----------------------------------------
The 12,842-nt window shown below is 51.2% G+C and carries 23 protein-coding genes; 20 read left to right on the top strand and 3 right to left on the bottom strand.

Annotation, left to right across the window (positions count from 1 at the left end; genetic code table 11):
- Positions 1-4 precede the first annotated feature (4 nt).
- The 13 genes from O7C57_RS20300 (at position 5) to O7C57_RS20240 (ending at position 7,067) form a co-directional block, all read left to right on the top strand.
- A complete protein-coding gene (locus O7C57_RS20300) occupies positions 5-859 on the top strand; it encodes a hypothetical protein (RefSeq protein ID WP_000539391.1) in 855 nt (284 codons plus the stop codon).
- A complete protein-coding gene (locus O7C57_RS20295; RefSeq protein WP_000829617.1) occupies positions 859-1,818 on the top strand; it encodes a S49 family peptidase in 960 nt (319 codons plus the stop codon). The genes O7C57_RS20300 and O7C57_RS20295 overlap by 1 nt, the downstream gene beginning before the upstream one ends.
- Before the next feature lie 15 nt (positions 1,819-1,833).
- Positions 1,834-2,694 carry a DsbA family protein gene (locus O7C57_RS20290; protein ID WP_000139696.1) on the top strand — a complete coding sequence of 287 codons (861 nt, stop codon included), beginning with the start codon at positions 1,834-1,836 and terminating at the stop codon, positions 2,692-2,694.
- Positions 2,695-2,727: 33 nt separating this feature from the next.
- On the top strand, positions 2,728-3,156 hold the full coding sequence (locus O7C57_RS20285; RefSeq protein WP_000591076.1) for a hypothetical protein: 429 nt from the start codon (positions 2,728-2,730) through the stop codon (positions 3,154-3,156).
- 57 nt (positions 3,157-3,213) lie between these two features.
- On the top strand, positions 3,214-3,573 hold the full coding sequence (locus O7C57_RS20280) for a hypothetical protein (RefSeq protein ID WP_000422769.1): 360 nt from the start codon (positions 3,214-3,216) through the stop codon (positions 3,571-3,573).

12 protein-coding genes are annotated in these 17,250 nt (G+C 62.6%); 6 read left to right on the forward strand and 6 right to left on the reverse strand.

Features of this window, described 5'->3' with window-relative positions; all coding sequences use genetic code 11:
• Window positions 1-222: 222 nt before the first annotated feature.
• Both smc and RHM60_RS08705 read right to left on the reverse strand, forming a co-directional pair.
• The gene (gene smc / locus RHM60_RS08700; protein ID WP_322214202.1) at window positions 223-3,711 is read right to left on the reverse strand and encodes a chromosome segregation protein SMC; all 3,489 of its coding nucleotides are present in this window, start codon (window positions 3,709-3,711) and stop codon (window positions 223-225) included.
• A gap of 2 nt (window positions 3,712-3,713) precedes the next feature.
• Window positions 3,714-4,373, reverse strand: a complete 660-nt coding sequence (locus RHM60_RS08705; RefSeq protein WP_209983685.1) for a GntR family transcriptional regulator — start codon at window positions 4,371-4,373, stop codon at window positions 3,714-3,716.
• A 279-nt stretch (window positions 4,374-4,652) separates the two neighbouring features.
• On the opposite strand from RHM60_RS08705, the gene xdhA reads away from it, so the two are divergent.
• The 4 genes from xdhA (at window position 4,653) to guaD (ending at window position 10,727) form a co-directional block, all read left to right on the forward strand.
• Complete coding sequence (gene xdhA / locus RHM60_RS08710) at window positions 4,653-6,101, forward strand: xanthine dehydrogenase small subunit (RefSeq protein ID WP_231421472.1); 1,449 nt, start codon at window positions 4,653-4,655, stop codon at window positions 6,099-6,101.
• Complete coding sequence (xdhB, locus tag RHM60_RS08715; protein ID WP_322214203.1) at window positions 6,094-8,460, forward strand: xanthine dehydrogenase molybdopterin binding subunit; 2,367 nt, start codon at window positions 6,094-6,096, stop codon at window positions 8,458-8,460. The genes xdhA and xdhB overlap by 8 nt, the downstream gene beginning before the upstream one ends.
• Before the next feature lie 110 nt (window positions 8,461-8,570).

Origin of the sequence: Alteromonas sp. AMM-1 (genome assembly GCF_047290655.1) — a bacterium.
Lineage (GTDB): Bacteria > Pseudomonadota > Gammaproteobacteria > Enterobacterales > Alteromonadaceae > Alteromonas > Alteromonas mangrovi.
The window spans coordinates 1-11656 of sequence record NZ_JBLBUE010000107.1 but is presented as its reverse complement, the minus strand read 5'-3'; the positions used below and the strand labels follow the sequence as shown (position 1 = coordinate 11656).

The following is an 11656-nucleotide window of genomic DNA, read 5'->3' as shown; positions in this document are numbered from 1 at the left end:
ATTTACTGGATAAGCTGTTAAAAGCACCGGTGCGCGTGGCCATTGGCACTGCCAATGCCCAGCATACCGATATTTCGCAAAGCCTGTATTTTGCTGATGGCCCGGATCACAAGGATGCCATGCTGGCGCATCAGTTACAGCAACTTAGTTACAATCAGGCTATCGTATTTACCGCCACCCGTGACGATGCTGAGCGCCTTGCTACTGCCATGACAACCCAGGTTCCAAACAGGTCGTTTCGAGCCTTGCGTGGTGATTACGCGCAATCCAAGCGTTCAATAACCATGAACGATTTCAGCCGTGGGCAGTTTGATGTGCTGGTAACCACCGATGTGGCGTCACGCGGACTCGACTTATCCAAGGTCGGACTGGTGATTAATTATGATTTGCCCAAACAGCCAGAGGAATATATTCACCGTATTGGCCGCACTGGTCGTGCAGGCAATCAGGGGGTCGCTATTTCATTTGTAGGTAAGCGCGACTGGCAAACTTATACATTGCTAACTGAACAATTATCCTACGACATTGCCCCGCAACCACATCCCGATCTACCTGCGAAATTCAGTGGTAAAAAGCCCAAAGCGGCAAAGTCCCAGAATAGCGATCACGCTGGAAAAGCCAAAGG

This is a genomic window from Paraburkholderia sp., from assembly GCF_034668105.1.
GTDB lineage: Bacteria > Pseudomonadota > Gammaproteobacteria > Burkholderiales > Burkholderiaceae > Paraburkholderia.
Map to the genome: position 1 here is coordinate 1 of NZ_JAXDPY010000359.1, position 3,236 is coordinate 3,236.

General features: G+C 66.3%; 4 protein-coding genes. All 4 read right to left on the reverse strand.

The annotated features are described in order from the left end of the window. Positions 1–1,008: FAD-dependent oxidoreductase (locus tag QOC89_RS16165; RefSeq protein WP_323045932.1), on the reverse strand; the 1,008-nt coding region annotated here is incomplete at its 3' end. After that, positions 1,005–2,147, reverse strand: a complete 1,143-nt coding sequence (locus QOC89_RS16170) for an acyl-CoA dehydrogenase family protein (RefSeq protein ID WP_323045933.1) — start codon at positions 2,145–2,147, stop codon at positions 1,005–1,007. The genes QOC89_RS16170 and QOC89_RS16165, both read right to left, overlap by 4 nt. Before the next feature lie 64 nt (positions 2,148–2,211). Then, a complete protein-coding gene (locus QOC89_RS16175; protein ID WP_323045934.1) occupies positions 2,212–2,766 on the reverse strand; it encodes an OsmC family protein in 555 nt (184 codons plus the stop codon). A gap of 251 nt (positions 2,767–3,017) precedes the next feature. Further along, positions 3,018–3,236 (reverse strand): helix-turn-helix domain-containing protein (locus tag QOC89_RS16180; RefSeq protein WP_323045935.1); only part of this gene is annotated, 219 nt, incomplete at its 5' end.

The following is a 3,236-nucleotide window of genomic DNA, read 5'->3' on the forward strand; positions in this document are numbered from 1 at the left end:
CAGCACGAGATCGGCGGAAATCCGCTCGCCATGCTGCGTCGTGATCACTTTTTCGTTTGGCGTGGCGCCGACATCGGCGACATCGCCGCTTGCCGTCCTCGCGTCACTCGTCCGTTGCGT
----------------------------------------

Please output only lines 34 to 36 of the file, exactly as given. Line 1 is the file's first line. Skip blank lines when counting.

General features: G+C 66.3%; 4 protein-coding genes. All 4 read right to left on the reverse strand.

The annotated features are described in order from the left end of the window. Positions 1–1,008: FAD-dependent oxidoreductase (locus tag QOC89_RS16165; RefSeq protein WP_323045932.1), on the reverse strand; the 1,008-nt coding region annotated here is incomplete at its 3' end. After that, positions 1,005–2,147, reverse strand: a complete 1,143-nt coding sequence (locus QOC89_RS16170) for an acyl-CoA dehydrogenase family protein (RefSeq protein ID WP_323045933.1) — start codon at positions 2,145–2,147, stop codon at positions 1,005–1,007. The genes QOC89_RS16170 and QOC89_RS16165, both read right to left, overlap by 4 nt. Before the next feature lie 64 nt (positions 2,148–2,211). Then, a complete protein-coding gene (locus QOC89_RS16175; protein ID WP_323045934.1) occupies positions 2,212–2,766 on the reverse strand; it encodes an OsmC family protein in 555 nt (184 codons plus the stop codon). A gap of 251 nt (positions 2,767–3,017) precedes the next feature. Further along, positions 3,018–3,236 (reverse strand): helix-turn-helix domain-containing protein (locus tag QOC89_RS16180; RefSeq protein WP_323045935.1); only part of this gene is annotated, 219 nt, incomplete at its 5' end.

The following is a 3,236-nucleotide window of genomic DNA, read 5'->3' on the forward strand; positions in this document are numbered from 1 at the left end: